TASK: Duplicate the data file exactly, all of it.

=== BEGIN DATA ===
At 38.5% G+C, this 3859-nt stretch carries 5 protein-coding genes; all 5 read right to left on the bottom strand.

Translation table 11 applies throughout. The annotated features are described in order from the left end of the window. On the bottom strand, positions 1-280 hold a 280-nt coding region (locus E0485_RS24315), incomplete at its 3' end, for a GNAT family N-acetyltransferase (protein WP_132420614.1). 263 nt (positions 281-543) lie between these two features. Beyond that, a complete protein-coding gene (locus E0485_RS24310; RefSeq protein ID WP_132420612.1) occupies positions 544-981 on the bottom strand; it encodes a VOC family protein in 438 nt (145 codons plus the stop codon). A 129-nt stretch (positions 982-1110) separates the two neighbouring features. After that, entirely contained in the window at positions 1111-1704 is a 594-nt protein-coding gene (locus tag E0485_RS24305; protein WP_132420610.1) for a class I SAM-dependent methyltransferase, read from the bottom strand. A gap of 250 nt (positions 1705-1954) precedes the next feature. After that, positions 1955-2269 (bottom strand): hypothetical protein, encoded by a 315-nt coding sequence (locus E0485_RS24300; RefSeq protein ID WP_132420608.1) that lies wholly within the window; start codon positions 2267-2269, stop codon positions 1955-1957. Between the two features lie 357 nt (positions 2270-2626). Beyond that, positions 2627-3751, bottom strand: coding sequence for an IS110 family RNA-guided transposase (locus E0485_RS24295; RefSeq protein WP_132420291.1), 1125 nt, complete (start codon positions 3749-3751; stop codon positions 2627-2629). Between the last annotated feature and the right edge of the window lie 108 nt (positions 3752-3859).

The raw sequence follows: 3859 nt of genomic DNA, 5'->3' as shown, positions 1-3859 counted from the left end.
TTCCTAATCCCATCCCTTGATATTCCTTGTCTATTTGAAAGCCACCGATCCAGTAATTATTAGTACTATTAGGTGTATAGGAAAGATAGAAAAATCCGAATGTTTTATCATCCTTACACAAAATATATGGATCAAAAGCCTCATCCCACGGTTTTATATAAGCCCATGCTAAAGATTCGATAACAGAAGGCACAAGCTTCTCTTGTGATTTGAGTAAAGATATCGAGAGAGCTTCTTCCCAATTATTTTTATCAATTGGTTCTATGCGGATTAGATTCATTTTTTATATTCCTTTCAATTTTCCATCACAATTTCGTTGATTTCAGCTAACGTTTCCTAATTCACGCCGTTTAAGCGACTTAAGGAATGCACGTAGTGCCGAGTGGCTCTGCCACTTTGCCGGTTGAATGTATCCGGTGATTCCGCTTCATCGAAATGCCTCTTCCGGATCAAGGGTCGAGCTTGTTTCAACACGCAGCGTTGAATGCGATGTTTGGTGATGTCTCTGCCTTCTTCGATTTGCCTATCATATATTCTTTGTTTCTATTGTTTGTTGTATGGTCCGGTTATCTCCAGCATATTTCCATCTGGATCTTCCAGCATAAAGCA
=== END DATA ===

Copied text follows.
At 38.5% G+C, this 3859-nt stretch carries 5 protein-coding genes; all 5 read right to left on the bottom strand.

Translation table 11 applies throughout. The annotated features are described in order from the left end of the window. On the bottom strand, positions 1-280 hold a 280-nt coding region (locus E0485_RS24315), incomplete at its 3' end, for a GNAT family N-acetyltransferase (protein WP_132420614.1). 263 nt (positions 281-543) lie between these two features. Beyond that, a complete protein-coding gene (locus E0485_RS24310; RefSeq protein ID WP_132420612.1) occupies positions 544-981 on the bottom strand; it encodes a VOC family protein in 438 nt (145 codons plus the stop codon). A 129-nt stretch (positions 982-1110) separates the two neighbouring features. After that, entirely contained in the window at positions 1111-1704 is a 594-nt protein-coding gene (locus tag E0485_RS24305; protein WP_132420610.1) for a class I SAM-dependent methyltransferase, read from the bottom strand. A gap of 250 nt (positions 1705-1954) precedes the next feature. After that, positions 1955-2269 (bottom strand): hypothetical protein, encoded by a 315-nt coding sequence (locus E0485_RS24300; RefSeq protein ID WP_132420608.1) that lies wholly within the window; start codon positions 2267-2269, stop codon positions 1955-1957. Between the two features lie 357 nt (positions 2270-2626). Beyond that, positions 2627-3751, bottom strand: coding sequence for an IS110 family RNA-guided transposase (locus E0485_RS24295; RefSeq protein WP_132420291.1), 1125 nt, complete (start codon positions 3749-3751; stop codon positions 2627-2629). Between the last annotated feature and the right edge of the window lie 108 nt (positions 3752-3859).

The raw sequence follows: 3859 nt of genomic DNA, 5'->3' as shown, positions 1-3859 counted from the left end.
TTCCTAATCCCATCCCTTGATATTCCTTGTCTATTTGAAAGCCACCGATCCAGTAATTATTAGTACTATTAGGTGTATAGGAAAGATAGAAAAATCCGAATGTTTTATCATCCTTACACAAAATATATGGATCAAAAGCCTCATCCCACGGTTTTATATAAGCCCATGCTAAAGATTCGATAACAGAAGGCACAAGCTTCTCTTGTGATTTGAGTAAAGATATCGAGAGAGCTTCTTCCCAATTATTTTTATCAATTGGTTCTATGCGGATTAGATTCATTTTTTATATTCCTTTCAATTTTCCATCACAATTTCGTTGATTTCAGCTAACGTTTCCTAATTCACGCCGTTTAAGCGACTTAAGGAATGCACGTAGTGCCGAGTGGCTCTGCCACTTTGCCGGTTGAATGTATCCGGTGATTCCGCTTCATCGAAATGCCTCTTCCGGATCAAGGGTCGAGCTTGTTTCAACACGCAGCGTTGAATGCGATGTTTGGTGATGTCTCTGCCTTCTTCGATTTGCCTATCATATATTCTTTGTTTCTATTGTTTGTTGTATGGTCCGGTTATCTCCAGCATATTTCCATCTGGATCTTCCAGCATAAAGCA